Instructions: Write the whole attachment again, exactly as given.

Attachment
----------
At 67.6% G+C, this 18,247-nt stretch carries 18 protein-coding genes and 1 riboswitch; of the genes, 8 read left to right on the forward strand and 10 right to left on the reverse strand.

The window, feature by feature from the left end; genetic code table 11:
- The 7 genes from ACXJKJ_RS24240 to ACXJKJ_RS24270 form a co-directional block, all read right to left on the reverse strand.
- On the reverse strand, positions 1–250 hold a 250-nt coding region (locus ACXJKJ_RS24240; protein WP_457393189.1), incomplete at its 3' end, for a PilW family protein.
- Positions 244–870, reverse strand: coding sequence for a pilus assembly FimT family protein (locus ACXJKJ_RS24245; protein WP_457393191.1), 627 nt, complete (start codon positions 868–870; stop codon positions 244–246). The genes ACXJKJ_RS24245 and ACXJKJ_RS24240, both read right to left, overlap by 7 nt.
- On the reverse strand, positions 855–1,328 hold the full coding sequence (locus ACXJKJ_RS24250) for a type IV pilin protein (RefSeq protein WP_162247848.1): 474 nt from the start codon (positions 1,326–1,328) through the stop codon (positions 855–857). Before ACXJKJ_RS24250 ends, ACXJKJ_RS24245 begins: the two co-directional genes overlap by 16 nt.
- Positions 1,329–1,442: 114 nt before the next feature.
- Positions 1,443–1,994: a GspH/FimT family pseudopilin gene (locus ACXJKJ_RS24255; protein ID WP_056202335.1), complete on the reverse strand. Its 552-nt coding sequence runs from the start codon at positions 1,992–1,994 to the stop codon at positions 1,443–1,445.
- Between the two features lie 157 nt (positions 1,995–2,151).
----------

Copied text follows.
At 67.6% G+C, this 18,247-nt stretch carries 18 protein-coding genes and 1 riboswitch; of the genes, 8 read left to right on the forward strand and 10 right to left on the reverse strand.

The window, feature by feature from the left end; genetic code table 11:
- The 7 genes from ACXJKJ_RS24240 to ACXJKJ_RS24270 form a co-directional block, all read right to left on the reverse strand.
- On the reverse strand, positions 1–250 hold a 250-nt coding region (locus ACXJKJ_RS24240; protein WP_457393189.1), incomplete at its 3' end, for a PilW family protein.
- Positions 244–870, reverse strand: coding sequence for a pilus assembly FimT family protein (locus ACXJKJ_RS24245; protein WP_457393191.1), 627 nt, complete (start codon positions 868–870; stop codon positions 244–246). The genes ACXJKJ_RS24245 and ACXJKJ_RS24240, both read right to left, overlap by 7 nt.
- On the reverse strand, positions 855–1,328 hold the full coding sequence (locus ACXJKJ_RS24250) for a type IV pilin protein (RefSeq protein WP_162247848.1): 474 nt from the start codon (positions 1,326–1,328) through the stop codon (positions 855–857). Before ACXJKJ_RS24250 ends, ACXJKJ_RS24245 begins: the two co-directional genes overlap by 16 nt.
- Positions 1,329–1,442: 114 nt before the next feature.
- Positions 1,443–1,994: a GspH/FimT family pseudopilin gene (locus ACXJKJ_RS24255; protein ID WP_056202335.1), complete on the reverse strand. Its 552-nt coding sequence runs from the start codon at positions 1,992–1,994 to the stop codon at positions 1,443–1,445.
- Between the two features lie 157 nt (positions 1,995–2,151).